Posted on March 06, 2016

Oil and gas figure to unlock historic gains for Cyprus that go far beyond economics and even its own borders, a senior industry veteran told a two-day energy conference in Nicosia as it wrapped up last week.

“Cyprus is the region’s natural energy hub, meaning that every step it takes toward realizing that ambition also improves its neighbors’ chances of building their own oil and gas sectors,” said Roudi Baroudi, CEO of Qatar-based Energy and Environment Holding (EEH), an independent consultancy. For good measure, he told the audience at the 7th Mediterranean Oil & Gas Forum, the rapidly emerging energy industry also “promises a huge added incentive” for leaders of the country’s Greek Cypriot and Turkish Cypriot communities to continue “rebuilding momentum for reunification.”

Cyprus has been divided since 1974, when Turkish troops occupied the northern third of the island in response to a Greek-sponsored coup. Now a new United Nations-backed peace process has received a welcome boost from the warming relationship between President Nicos Anastasiades, who heads the internationally recognized Republic of Cyprus (ROC), and Turkish Cypriot leader Mustafa Akinci. The two even made a joint appearance at last month’s World Economic Forum in Davos, Switzerland.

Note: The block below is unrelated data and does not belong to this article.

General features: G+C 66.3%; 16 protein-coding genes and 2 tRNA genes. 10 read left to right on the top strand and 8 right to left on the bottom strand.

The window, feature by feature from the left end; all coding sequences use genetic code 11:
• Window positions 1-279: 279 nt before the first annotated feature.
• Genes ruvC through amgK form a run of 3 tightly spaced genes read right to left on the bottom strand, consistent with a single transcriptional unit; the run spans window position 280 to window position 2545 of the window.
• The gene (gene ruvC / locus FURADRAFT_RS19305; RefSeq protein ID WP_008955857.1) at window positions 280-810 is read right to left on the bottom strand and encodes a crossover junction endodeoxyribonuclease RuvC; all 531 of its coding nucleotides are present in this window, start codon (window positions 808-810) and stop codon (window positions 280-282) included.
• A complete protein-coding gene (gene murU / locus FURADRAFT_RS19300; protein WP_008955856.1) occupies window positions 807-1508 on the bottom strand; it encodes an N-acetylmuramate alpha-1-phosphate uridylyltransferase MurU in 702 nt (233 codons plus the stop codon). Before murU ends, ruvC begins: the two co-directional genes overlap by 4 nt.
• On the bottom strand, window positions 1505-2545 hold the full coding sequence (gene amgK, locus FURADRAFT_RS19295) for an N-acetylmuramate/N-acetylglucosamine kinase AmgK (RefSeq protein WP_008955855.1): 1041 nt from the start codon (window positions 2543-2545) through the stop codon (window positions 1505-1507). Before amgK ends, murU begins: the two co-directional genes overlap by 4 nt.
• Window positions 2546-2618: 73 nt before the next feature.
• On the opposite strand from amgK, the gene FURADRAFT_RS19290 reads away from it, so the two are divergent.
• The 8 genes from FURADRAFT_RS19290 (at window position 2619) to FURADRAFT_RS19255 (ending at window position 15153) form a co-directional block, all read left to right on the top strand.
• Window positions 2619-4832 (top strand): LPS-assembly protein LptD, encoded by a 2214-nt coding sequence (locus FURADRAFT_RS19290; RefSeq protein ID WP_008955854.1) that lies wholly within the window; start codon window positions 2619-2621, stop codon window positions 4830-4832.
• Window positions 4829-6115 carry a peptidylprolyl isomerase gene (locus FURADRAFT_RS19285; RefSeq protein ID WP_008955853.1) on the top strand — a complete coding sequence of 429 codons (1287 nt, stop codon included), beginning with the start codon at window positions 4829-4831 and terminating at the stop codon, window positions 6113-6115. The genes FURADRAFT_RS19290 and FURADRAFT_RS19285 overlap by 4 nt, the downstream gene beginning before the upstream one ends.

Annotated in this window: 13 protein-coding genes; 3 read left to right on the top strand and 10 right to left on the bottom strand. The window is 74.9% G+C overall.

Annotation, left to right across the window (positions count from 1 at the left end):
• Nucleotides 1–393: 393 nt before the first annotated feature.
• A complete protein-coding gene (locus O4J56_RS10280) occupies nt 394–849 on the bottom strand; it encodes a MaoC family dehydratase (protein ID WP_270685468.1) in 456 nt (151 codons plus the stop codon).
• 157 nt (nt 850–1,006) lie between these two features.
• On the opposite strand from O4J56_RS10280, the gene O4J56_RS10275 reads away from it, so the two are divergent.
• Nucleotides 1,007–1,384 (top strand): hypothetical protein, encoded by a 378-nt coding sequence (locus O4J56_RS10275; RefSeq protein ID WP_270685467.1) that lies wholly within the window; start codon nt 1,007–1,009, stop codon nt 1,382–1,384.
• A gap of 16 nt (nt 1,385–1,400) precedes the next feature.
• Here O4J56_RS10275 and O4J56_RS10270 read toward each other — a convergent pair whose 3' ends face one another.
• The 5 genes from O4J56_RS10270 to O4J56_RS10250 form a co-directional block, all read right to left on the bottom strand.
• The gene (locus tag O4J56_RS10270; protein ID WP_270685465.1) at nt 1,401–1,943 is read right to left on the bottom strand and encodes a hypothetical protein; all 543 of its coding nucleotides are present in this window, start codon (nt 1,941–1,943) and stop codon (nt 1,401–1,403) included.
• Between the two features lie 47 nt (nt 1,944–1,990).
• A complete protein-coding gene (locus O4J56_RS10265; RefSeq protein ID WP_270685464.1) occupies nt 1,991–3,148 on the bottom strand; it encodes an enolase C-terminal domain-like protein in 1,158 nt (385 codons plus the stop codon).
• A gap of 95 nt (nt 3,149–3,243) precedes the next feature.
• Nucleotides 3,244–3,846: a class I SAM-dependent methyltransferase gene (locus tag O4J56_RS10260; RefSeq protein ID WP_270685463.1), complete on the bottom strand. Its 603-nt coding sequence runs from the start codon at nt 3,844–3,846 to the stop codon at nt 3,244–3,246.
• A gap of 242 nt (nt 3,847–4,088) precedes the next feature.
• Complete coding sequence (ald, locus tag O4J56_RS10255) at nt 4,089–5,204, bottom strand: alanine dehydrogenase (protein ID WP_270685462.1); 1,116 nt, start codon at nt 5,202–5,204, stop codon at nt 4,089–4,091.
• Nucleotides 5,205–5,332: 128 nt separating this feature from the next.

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EEH’s Baroudi, who has worked in the industry for more than 30 years, also applauded Cyprus for setting positive examples for other countries in the region. “It is gratifying when public officials recognize a historic opportunity before their compatriots and actively participate in making it happen,” he told a panel audience, and “Cyprus’ dual progress on both the peace process and the oil and gas sector should instill hope in all of its neighbors.” Indeed, the ROC was heavily represented at the forum, with keynote addresses delivered by each of Foreign Minister Ioannis Kasoulides, Energy, Commerce, Industry, and Tourism Minister Yiorgos Lakkotrypis, and President Anastasiades himself. Numerous other officials were also on hand for various sessions, as were high-level participants from foreign governments and major international corporations.

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Baroudi also urged the authorities in his own country, Lebanon, to get serious about protecting its own interests, starting with efforts to define its Exclusive Economic Zone (EEZ). This process could be complicated, he warned, by the fact that Israel – with which Lebanon has no diplomatic relations – is one of three countries in the region, along with Syria and Turkey, that have neither signed nor ratified the UN Convention on the Law of the Sea (UNCLOS). To make sure Lebanon’s doesn’t miss out on its fair share of any revenues, he argued, talks to set the maritime boundary with Cyprus should be revived, and both sides should request “the good offices of the United States to help define the southern tripoint where their EEZs come together with Israel’s.”

If and when Beirut reaches out to Nicosia, he predicted, it will find a willing partner. “Cyprus has clearly demonstrated its commitment to cooperation as the route to a harmonious regional energy industry that would impart enormous economic, social, and even security benefits to all participating countries and their populations,” Baroudi told his audience. “In fact we all owe Cyprus our gratitude. Lebanon’s leaders need to show the same initiative, the same imagination, and the same concern for future generations.”

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